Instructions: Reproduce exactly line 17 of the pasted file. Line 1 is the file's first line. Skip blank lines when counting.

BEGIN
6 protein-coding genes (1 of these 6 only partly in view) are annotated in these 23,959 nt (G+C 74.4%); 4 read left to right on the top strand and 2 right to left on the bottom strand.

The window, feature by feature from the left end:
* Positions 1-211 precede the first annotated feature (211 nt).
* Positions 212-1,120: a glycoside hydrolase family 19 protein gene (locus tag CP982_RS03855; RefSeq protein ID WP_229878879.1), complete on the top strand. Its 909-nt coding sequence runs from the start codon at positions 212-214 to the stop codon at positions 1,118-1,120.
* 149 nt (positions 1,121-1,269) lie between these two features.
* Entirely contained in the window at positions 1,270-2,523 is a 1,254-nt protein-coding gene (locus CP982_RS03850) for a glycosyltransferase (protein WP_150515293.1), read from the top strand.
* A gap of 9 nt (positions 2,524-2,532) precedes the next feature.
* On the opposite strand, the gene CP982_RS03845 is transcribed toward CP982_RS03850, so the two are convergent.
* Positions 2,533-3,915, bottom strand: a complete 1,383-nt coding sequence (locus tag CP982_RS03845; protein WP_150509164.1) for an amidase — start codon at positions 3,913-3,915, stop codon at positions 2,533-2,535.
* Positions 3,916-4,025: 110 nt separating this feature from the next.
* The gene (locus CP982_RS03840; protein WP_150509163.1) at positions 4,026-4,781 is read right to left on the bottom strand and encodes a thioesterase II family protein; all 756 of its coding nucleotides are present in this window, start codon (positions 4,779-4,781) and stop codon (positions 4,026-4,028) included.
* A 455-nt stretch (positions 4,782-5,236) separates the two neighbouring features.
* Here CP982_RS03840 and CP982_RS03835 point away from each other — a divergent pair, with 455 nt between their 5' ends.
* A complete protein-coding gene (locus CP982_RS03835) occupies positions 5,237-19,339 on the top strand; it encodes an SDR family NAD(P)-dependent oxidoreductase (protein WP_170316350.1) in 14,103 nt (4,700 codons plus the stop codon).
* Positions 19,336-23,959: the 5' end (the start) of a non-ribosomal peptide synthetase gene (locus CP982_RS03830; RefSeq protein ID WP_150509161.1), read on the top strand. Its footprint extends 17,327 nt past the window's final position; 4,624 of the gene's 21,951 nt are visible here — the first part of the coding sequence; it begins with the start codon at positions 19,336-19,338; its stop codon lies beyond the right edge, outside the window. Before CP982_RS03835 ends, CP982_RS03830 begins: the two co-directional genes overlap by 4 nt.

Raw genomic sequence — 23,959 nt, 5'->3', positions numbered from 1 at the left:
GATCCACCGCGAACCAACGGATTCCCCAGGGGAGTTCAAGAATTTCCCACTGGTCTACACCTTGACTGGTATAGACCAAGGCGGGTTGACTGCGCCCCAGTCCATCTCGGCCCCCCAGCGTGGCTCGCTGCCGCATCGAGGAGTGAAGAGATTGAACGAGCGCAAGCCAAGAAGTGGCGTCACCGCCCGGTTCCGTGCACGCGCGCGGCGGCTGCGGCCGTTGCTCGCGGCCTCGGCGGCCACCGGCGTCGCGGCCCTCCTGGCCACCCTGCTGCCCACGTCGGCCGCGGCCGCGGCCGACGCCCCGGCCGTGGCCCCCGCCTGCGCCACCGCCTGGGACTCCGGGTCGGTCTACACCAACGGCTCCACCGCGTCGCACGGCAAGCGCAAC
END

GATCCACCGCGAACCAACGGATTCCCCAGGGGAGTTCAAGAATTTCCCACTGGTCTACACCTTGACTGGTATAGACCAAGGCGGGTTGACTGCGCCCCAGTCCATCTCGGCCCCCCAGCGTGGCTCGCTGCCGCATCGAGGAGTGAAGAGATTGAACGAGCGCAAGCCAAGAAGTGGCGTCACCGCCCGGTTCCGTGCACGCGCGCGGCGGCTGCGGCCGTTGCTCGCGGCCTCGGCGGCCACCGGCGTCGCGGCCCTCCTGGCCACCCTGCTGCCCACGTCGGCCGCGGCCGCGGCCGACGCCCCGGCCGTGGCCCCCGCCTGCGCCACCGCCTGGGACTCCGGGTCGGTCTACACCAACGGCTCCACCGCGTCGCACGGCAAGCGCAAC